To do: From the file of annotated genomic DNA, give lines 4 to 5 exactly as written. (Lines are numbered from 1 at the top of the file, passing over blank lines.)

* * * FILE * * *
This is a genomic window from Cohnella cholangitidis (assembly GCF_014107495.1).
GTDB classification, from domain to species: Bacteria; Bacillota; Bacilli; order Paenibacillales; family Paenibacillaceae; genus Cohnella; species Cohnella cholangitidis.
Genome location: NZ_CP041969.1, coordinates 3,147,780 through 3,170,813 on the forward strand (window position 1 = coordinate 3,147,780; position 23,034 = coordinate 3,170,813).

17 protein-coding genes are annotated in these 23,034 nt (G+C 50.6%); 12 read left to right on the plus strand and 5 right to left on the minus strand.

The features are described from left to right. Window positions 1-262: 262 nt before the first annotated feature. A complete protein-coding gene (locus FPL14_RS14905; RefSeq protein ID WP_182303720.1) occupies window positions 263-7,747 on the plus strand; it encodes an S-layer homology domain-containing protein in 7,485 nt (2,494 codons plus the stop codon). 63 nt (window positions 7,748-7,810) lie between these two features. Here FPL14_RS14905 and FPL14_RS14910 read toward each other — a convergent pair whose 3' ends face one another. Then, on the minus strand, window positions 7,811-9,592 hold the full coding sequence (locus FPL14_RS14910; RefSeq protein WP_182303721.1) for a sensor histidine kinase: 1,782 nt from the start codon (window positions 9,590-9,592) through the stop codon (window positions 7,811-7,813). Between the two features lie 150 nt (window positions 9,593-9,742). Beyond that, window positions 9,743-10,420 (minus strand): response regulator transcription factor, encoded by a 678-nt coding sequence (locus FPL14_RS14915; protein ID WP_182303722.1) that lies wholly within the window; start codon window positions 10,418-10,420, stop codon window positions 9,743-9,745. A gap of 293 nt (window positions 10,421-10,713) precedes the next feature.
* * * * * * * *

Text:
17 protein-coding genes are annotated in these 23,034 nt (G+C 50.6%); 12 read left to right on the plus strand and 5 right to left on the minus strand.

The features are described from left to right. Window positions 1-262: 262 nt before the first annotated feature. A complete protein-coding gene (locus FPL14_RS14905; RefSeq protein ID WP_182303720.1) occupies window positions 263-7,747 on the plus strand; it encodes an S-layer homology domain-containing protein in 7,485 nt (2,494 codons plus the stop codon). 63 nt (window positions 7,748-7,810) lie between these two features. Here FPL14_RS14905 and FPL14_RS14910 read toward each other — a convergent pair whose 3' ends face one another. Then, on the minus strand, window positions 7,811-9,592 hold the full coding sequence (locus FPL14_RS14910; RefSeq protein WP_182303721.1) for a sensor histidine kinase: 1,782 nt from the start codon (window positions 9,590-9,592) through the stop codon (window positions 7,811-7,813). Between the two features lie 150 nt (window positions 9,593-9,742). Beyond that, window positions 9,743-10,420 (minus strand): response regulator transcription factor, encoded by a 678-nt coding sequence (locus FPL14_RS14915; protein ID WP_182303722.1) that lies wholly within the window; start codon window positions 10,418-10,420, stop codon window positions 9,743-9,745. A gap of 293 nt (window positions 10,421-10,713) precedes the next feature.